Leaders pass scoring gate

Mid-fleet out of the Doldrums in the Global Ocean Race

Friday October 14th 2011, Author: Ollie Dewar, Location: none selected

As the two leaders in the double-handed, Class40 Global Ocean Race sailed into the Southern Hemisphere and through the Fastnet Marine Scoring Gate on the western side of the Fernando de Noronha archipelago, the main pack of four boats were gradually working clear of the Doldrums.

The Franco-British duo of Halvard Mabire and Miranda Merron were first through the gate at 17:08 GMT on Thursday onboard Campagne de France, celebrating their 16th day at the front of the fleet with the maximum six points. Just under four hours later, Ross and Campbell Field passed through the gate taking five points for BSL.

As the two leaders cleared the gate and headed south 160 miles off the coast of Brazil, Conrad Colman and Hugo Ramon in third with Cessna Citation had found the Doldrums exit ramp and were picking up speed while the Italian-British duo of Marco Nannini and Paul Peggs in fourth on Financial Crisis had to endure headwinds 100 miles north of Cessna Citation until the early hours of Friday morning before finding the southeasterly breeze. The same cycle awaited Nick Leggatt and Phillippa Hutton-Squire on Phesheya-Racing in fifth and the Dutch duo of Nico Budel and Ruud van Rijsewijk with Sec. Hayai in sixth.

The Fastnet Marine Insurance Leg 1 Scoring Gate represents around 40% of the total distance from Palma, Mallorca to Cape Town and this fact was not lost on Miranda Merron: “Now that we have more or less crossed the Atlantic to within a relatively short distance of the coast of Brazil, we are embarking on another transatlantic crossing to Cape Town,” she observed shortly after crossing the gate. “There is still a very long way to go!” While the Fields took BSL around Fernando de Noronha in near-darkness, Campagne de France passed close to the island in daylight: “They’re stunning green islands,” says Merron, “and we’d like to come back and visit sometime, since as is often the case when racing, we merely pass beautiful and interesting places and don’t stop.” Since crossing the gate, both Class40s have been picking up speed, regularly trading nine and ten knots in the southeasterly breeze with Campagne de France adding a handful of miles to their lead between dawn and 15:00 GMT on Friday, separated from BSL by 28 miles.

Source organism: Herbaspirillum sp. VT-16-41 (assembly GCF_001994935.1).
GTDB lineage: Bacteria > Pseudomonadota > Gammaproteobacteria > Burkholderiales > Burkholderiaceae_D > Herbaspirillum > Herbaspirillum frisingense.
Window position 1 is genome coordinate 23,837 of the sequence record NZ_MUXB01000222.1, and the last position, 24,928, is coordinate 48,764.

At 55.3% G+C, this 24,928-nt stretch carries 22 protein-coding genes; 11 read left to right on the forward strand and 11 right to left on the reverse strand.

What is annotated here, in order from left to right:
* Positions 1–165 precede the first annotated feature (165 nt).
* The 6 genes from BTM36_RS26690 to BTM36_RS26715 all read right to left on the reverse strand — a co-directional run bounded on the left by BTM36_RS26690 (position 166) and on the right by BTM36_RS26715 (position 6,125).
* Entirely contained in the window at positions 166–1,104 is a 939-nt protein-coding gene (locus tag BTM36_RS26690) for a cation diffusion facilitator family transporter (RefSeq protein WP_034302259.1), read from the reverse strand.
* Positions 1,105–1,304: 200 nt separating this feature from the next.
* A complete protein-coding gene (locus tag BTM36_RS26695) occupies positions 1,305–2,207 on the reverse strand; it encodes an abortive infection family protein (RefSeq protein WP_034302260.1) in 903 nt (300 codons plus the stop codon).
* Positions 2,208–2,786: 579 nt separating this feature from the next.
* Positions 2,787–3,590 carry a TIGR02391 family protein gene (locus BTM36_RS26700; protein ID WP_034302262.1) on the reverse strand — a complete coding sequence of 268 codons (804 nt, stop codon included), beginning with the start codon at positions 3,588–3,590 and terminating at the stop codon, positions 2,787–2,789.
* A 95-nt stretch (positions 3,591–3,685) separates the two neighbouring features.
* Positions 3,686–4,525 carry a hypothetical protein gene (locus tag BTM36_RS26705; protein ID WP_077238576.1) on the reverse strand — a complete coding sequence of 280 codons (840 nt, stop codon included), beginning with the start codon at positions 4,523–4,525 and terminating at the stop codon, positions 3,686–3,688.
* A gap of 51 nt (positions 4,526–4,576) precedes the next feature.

For Halvard Mabire, the sudden proximity to land since passing through the Cape Verde Islands a week earlier was a mixed experience: “It made me think of the Jules Verne books The Mysterious Island and In Search of the Castaways,” says the 54 year-old Frenchman. There is, though, a slight issue with the concept of virtual obstacles on the race course: “I’ve always found it odd that offshore races use these virtual marks, waypoints and gates scattered about the ocean which is, in reality, the last place of true freedom on the planet,” Mabire begins. “Maybe I’m just a bit out of date, but it’s a bit like motorway tolls and all the road signs that litter our countryside and villages,” he continues. “There was a time when the Sailing Instruction would have been merely, ‘leave Fernando to port’, but now we have yet another queue to add to the supermarket checkout, airport security, customs and immigration and so on.” There is also a practical aspect to Mabire’s dislike of the virtual intrusion and the narrow corridor of the scoring gate: “We also fell into the island’s wind shadow which was painful as we had the entire ocean on our doorstep,” he adds. “However, thanks to the GOR Race Organisation for giving us the opportunity to have a look at Fernando.”